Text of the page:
Josephine Bonaparte was from a slave holding family and narrowly escaped the guillotine during the Reign of Terror.
Josephine Bonaparte was from a slave holding family and narrowly escaped the guillotine during the Reign of Terror. Image: WAGBi20Bn-3hOA at Google Cultural Institute Wikimedia CC0

Who will deal with the real issues once the statues are out of sight?

The death of George Floyd due to police brutality sparked a new wave of #BlackLivesMatter movement which saw demolition, vandalisation and annihilation of statues of historic figures who had racist, imperialist or colonialist as a symbolic gesture to remove these figures from their high pedestal, literally. Steven Stegerss and Marie-Louise Ryback-Jansen talk about how one can deal with the situation.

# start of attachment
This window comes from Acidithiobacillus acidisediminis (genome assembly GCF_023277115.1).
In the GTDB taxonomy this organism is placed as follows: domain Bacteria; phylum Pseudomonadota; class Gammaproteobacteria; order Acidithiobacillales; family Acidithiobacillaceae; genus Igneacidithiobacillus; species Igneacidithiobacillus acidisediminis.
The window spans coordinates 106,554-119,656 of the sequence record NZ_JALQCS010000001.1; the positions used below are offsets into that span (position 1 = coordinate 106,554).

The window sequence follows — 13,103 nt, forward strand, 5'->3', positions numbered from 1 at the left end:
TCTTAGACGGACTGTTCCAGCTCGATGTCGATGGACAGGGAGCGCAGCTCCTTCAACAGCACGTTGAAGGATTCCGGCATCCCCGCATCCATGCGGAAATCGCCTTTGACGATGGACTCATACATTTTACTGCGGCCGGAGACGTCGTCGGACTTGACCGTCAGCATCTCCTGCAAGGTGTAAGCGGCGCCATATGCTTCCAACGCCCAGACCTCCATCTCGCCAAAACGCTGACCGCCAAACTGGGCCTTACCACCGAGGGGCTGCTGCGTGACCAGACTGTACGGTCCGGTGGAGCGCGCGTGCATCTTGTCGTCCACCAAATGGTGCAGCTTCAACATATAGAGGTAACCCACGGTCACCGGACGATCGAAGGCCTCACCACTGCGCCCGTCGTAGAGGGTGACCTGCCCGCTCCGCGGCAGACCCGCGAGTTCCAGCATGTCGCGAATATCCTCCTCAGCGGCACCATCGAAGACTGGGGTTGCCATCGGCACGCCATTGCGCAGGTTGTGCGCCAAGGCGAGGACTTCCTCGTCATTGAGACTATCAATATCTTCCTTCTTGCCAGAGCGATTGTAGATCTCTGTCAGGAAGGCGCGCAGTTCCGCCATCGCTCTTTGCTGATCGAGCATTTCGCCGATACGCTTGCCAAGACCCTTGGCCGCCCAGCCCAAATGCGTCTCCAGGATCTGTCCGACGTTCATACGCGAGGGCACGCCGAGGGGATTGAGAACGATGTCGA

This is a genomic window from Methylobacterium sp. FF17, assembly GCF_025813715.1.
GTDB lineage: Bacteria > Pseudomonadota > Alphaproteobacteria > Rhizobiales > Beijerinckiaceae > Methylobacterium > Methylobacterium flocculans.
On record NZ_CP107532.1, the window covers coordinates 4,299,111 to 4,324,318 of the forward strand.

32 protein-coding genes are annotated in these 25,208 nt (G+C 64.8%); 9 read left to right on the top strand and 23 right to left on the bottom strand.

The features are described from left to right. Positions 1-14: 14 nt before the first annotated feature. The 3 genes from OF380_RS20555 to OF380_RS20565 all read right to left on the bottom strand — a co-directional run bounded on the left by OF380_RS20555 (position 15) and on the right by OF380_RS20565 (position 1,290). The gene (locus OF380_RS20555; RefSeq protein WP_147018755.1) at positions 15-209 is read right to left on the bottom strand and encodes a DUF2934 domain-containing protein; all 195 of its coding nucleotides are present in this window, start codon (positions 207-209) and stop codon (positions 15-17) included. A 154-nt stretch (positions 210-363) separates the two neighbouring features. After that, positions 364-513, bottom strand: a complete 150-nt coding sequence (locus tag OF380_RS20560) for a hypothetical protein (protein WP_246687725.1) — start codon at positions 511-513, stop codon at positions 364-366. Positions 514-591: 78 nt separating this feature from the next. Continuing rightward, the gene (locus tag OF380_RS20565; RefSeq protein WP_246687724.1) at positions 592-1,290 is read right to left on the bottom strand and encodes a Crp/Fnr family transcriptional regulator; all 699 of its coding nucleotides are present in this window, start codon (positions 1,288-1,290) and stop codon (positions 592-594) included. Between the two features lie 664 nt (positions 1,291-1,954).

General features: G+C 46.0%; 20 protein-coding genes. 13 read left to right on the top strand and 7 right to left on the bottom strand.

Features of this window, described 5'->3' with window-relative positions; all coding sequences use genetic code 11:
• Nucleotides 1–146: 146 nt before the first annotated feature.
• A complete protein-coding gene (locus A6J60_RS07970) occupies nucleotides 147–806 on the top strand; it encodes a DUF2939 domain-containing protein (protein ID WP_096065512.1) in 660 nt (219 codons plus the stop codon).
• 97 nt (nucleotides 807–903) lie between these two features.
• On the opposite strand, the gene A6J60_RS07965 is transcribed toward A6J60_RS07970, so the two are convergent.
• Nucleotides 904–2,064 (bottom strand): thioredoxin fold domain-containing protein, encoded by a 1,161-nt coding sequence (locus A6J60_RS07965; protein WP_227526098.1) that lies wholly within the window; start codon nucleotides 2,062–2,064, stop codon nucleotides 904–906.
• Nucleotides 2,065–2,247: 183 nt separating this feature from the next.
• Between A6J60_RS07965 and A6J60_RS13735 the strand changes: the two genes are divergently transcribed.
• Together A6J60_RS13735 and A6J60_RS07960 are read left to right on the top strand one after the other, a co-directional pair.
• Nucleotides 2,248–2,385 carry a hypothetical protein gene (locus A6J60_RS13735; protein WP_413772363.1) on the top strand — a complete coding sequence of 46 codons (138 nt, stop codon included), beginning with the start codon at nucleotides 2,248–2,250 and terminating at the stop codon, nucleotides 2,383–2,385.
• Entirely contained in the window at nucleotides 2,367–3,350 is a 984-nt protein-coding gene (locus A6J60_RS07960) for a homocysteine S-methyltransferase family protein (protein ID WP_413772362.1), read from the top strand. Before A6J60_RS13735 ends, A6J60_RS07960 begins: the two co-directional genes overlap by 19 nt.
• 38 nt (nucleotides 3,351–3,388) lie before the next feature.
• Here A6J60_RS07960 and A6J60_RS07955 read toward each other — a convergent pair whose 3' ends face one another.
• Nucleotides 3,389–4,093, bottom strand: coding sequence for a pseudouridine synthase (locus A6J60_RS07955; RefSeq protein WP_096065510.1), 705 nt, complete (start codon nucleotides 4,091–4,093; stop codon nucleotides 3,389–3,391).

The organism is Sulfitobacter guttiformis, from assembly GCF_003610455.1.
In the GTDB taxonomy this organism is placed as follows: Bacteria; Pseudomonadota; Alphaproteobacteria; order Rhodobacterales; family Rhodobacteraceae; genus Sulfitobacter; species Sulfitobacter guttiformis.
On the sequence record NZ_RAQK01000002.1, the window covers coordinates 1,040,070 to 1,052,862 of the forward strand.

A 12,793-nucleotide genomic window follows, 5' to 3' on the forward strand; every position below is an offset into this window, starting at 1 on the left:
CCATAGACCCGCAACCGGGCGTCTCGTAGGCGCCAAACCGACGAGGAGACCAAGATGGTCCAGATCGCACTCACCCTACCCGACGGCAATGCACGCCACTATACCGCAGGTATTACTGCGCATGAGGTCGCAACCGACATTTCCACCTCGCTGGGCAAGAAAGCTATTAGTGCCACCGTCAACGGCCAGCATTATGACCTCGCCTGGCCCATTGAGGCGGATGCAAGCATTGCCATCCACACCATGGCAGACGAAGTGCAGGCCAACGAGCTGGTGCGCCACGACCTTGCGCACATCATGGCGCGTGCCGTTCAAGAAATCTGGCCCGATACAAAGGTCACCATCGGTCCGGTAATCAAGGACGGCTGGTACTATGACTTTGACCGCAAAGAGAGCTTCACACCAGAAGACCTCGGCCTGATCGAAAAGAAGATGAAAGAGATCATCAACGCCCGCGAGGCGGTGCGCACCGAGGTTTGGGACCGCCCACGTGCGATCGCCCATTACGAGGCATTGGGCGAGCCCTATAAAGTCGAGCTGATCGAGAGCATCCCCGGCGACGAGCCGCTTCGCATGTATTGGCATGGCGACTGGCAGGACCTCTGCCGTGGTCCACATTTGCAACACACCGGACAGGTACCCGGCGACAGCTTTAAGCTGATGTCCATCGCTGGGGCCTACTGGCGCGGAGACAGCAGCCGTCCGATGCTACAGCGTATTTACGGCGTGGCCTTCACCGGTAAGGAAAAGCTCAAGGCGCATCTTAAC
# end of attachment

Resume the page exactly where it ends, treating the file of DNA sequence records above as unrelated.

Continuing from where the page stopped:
Many of these figures glorified in stone were heralded for their heroic actions, philanthropy, or other accomplishments without acknowledgment of the human rights violations committed in achieving these deeds. These statues to many signify deep systematic and structural inequalities. How can these problems be addressed? Placarding, additive elements, or counter monuments can serve to contextualize historical legacies, fostering debate and discussion. An example is the beheaded statue of Josephine Bonaparte splattered with blood in Martinique which captures France’s culpability in slave trade.

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